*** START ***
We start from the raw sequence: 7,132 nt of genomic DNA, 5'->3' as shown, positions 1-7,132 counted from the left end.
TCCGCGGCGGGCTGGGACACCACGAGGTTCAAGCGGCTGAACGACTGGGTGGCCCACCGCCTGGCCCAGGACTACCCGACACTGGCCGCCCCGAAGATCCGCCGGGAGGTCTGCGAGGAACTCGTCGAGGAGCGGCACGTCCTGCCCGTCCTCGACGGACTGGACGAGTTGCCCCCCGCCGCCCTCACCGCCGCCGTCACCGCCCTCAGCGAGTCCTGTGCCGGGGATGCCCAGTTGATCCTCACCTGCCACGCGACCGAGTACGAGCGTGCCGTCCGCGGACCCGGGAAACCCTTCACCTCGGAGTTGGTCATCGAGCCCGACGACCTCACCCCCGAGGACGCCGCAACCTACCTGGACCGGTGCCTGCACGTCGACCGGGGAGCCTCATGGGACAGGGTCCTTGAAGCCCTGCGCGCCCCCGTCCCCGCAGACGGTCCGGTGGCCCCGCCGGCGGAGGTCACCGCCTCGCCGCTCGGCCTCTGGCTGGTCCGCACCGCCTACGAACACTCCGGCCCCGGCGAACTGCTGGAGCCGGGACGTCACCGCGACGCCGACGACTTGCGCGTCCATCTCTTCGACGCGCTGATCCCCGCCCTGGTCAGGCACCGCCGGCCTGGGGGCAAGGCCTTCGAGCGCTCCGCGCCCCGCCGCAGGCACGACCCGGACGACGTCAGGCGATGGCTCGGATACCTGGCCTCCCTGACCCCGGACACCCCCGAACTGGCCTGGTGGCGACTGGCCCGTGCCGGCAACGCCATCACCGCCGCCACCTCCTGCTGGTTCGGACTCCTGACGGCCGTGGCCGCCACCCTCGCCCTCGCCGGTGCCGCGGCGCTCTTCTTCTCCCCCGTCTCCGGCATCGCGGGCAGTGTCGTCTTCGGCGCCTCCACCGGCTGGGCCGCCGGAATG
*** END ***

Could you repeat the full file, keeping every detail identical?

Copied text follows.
We start from the raw sequence: 7,132 nt of genomic DNA, 5'->3' as shown, positions 1-7,132 counted from the left end.
TCCGCGGCGGGCTGGGACACCACGAGGTTCAAGCGGCTGAACGACTGGGTGGCCCACCGCCTGGCCCAGGACTACCCGACACTGGCCGCCCCGAAGATCCGCCGGGAGGTCTGCGAGGAACTCGTCGAGGAGCGGCACGTCCTGCCCGTCCTCGACGGACTGGACGAGTTGCCCCCCGCCGCCCTCACCGCCGCCGTCACCGCCCTCAGCGAGTCCTGTGCCGGGGATGCCCAGTTGATCCTCACCTGCCACGCGACCGAGTACGAGCGTGCCGTCCGCGGACCCGGGAAACCCTTCACCTCGGAGTTGGTCATCGAGCCCGACGACCTCACCCCCGAGGACGCCGCAACCTACCTGGACCGGTGCCTGCACGTCGACCGGGGAGCCTCATGGGACAGGGTCCTTGAAGCCCTGCGCGCCCCCGTCCCCGCAGACGGTCCGGTGGCCCCGCCGGCGGAGGTCACCGCCTCGCCGCTCGGCCTCTGGCTGGTCCGCACCGCCTACGAACACTCCGGCCCCGGCGAACTGCTGGAGCCGGGACGTCACCGCGACGCCGACGACTTGCGCGTCCATCTCTTCGACGCGCTGATCCCCGCCCTGGTCAGGCACCGCCGGCCTGGGGGCAAGGCCTTCGAGCGCTCCGCGCCCCGCCGCAGGCACGACCCGGACGACGTCAGGCGATGGCTCGGATACCTGGCCTCCCTGACCCCGGACACCCCCGAACTGGCCTGGTGGCGACTGGCCCGTGCCGGCAACGCCATCACCGCCGCCACCTCCTGCTGGTTCGGACTCCTGACGGCCGTGGCCGCCACCCTCGCCCTCGCCGGTGCCGCGGCGCTCTTCTTCTCCCCCGTCTCCGGCATCGCGGGCAGTGTCGTCTTCGGCGCCTCCACCGGCTGGGCCGCCGGAATG